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Former Valeant (VRX) CEO and CFO May Face Criminal Charges



11/1/2016 5:34:20 AM

Former Valeant CEO and CFO May Face Criminal Charges November 1, 2016
By Alex Keown, BioSpace.com Breaking News Staff

WASHINGTON – Although they have both been out from their executive leadership roles at embattled Valeant Pharmaceuticals (VRX), J. Michael Pearson and Howard Schiller’s troubles are not over. Both men may be facing a criminal investigation probe by U.S. prosecutors, according to news reports.

Pearson and Schiller, the former chief executive and chief financial officers, respectively, are being scrutinized for possible accounting fraud related to the company’s ties to the now shuttered specialty pharmacy company, Philidor Rx Services, Bloomberg reported this morning. Unnamed sources “familiar with the matter,” in the U.S. Attorney's Office for the Southern District of New York, told Bloomberg that charges could be filed against Pearson and Schiller—and possibly others— within the next few weeks.

Valeant has been under investigation by the U.S. attorney’s office in New York since last year following news of the Philidor accounting practices became known. The company said it has been cooperating with the federal authorities, but cannot comment on the ongoing investigation. Additionally, Valeant said in a statement, that it cannot comment on possible rumored investigations, such as the Pearson and Schiller possibilities.

"Valeant takes these matters seriously and intends to uphold the highest standards of ethical conduct as we move forward with our mission to improve people's lives with our healthcare products,” the company said in its statement.

Shares of Valeant, which have not recovered since the Philidor problems came to light, dropped about 12 percent in late trading Monday after reports of the criminal probe were made public. However, this morning the stock is rebounding and is up more than 2 percent, trading at $18.23 per share.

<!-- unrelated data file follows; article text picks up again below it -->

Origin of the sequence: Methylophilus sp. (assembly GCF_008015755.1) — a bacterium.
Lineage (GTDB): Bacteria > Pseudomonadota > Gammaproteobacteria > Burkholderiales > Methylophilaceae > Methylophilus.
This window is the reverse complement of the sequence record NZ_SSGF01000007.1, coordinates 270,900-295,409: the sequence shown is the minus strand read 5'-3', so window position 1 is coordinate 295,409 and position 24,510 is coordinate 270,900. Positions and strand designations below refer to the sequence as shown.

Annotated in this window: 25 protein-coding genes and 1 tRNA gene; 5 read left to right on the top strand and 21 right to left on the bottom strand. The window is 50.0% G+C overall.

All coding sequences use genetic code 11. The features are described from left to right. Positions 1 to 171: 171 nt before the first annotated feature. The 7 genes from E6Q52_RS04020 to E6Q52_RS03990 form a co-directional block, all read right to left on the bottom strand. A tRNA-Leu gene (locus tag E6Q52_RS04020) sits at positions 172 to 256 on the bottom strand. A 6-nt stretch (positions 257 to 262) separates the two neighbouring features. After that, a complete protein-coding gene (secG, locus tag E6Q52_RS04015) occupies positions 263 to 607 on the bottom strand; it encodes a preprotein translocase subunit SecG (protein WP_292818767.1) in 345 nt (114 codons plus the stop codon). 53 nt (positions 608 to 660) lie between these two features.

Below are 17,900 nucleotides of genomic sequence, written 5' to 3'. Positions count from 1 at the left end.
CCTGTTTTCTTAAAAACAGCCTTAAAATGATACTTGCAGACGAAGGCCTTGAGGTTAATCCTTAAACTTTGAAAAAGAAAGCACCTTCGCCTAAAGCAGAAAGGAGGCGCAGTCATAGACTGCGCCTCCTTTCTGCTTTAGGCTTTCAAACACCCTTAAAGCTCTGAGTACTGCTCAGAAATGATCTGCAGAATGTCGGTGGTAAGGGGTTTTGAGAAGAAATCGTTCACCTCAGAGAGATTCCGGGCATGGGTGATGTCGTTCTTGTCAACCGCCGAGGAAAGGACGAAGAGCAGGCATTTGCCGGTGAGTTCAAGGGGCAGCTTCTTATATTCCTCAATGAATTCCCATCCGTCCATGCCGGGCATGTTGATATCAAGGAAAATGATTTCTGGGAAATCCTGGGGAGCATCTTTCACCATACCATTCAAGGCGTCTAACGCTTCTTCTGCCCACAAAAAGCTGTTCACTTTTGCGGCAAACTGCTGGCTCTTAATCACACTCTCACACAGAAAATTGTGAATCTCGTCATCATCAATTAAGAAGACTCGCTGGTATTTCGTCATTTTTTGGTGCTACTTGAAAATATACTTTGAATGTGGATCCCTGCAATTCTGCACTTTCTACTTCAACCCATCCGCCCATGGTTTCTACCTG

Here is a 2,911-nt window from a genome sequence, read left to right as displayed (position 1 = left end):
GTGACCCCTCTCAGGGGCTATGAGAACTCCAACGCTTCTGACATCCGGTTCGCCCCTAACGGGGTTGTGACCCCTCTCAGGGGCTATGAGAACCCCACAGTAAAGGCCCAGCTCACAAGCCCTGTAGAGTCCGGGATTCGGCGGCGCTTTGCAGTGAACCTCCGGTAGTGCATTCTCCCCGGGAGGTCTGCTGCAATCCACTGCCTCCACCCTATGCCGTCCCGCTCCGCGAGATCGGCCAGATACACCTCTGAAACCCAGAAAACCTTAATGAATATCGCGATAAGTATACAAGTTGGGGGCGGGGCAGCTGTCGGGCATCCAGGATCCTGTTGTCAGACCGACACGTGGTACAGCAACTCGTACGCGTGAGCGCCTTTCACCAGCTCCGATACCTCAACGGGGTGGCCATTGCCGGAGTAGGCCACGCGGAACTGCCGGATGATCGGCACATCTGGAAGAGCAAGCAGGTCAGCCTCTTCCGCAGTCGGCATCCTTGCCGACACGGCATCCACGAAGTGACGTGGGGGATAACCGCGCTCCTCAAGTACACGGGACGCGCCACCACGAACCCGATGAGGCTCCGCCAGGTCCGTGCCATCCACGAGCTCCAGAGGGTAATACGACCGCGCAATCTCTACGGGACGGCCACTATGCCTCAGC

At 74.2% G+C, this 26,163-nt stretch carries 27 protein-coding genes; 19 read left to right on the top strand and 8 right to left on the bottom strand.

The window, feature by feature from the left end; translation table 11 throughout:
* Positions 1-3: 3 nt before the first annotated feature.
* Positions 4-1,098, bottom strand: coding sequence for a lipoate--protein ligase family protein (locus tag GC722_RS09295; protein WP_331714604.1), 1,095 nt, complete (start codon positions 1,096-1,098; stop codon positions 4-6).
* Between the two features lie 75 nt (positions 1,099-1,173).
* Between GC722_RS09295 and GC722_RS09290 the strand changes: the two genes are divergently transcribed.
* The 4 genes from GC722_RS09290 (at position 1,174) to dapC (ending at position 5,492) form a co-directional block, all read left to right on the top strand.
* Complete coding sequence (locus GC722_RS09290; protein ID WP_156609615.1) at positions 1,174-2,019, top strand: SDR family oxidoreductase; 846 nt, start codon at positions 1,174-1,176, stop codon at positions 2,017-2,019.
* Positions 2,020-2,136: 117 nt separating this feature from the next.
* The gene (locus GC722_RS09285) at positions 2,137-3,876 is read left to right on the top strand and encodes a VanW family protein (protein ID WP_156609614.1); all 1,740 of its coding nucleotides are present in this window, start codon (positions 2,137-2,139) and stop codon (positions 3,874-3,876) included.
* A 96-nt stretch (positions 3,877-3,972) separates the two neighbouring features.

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Pearson left his CEO role at Valeant earlier this year and Schiller stepped down last year, although he came back briefly to serve as interim CEO while Pearson recuperated from pneumonia. Pearson was replaced by former Perrigo CEO Joseph Papa in April. While Pearson stepped down from his CEO spot, Valeant kept him on as a consultant—a consultant set to earn $15,000 per month.

Schiller, who briefly served as interim CEO after his tenure as CFO, became a scapegoat for Valeant’s board of directors. In March, shortly after the company announced that Pearson was being replaced as CEO, the company tacked much of financial troubles on Schiller. The company said the “improper conduct” of Schiller resulted in the provision of incorrect information to the company and “contributed to the misstatement of results” regarding Philidor. That followed a February announcement by Valeant that the company believed approximately $58 million of net revenues reported in the second half of 2014 “should not have been recognized upon delivery of product to Philidor.” But it wasn’t solely Schiller, Valeant also blamed other top executives. Valeant said “the tone at the top of the organization and the performance-based environment at the company, where challenging targets were set and achieving those targets was a key performance expectation, may have been contributing factors resulting in the company's improper revenue recognition.”

Philidor was accused of engaging in the “prescriptions made easy” practice. Under this practice, a pharmaceutical company encourages physicians to submit prescriptions for the high-priced medication to a mail-order pharmaceutical company associated with the parent pharmaceutical company. That pharmacy sends the medication to the patient and then directly deals with the insurance company. At one time, Philidor was responsible for nearly 7 percent of Valeant’s revenues.

Valeant eventually severed ties with Philidor, but that was after defending the company. Before breaking ties and shuttering Philidor, a company Valeant owned, Valeant described Philidor as a legitimate distribution network for Valeant and any sales are “accounted for as intercompany sales and are eliminated in consolidation.”

Not only has Valeant been probed due to its Philidor relationship, it is also facing scrutiny from U.S. lawmakers and two U.S. attorney’s offices over pricing of drugs acquired through acquisitions. Valeant is under fire for a price increase of two recently-acquired cardiac drugs, Nitropress and Isuprel.


Read at BioSpace.com


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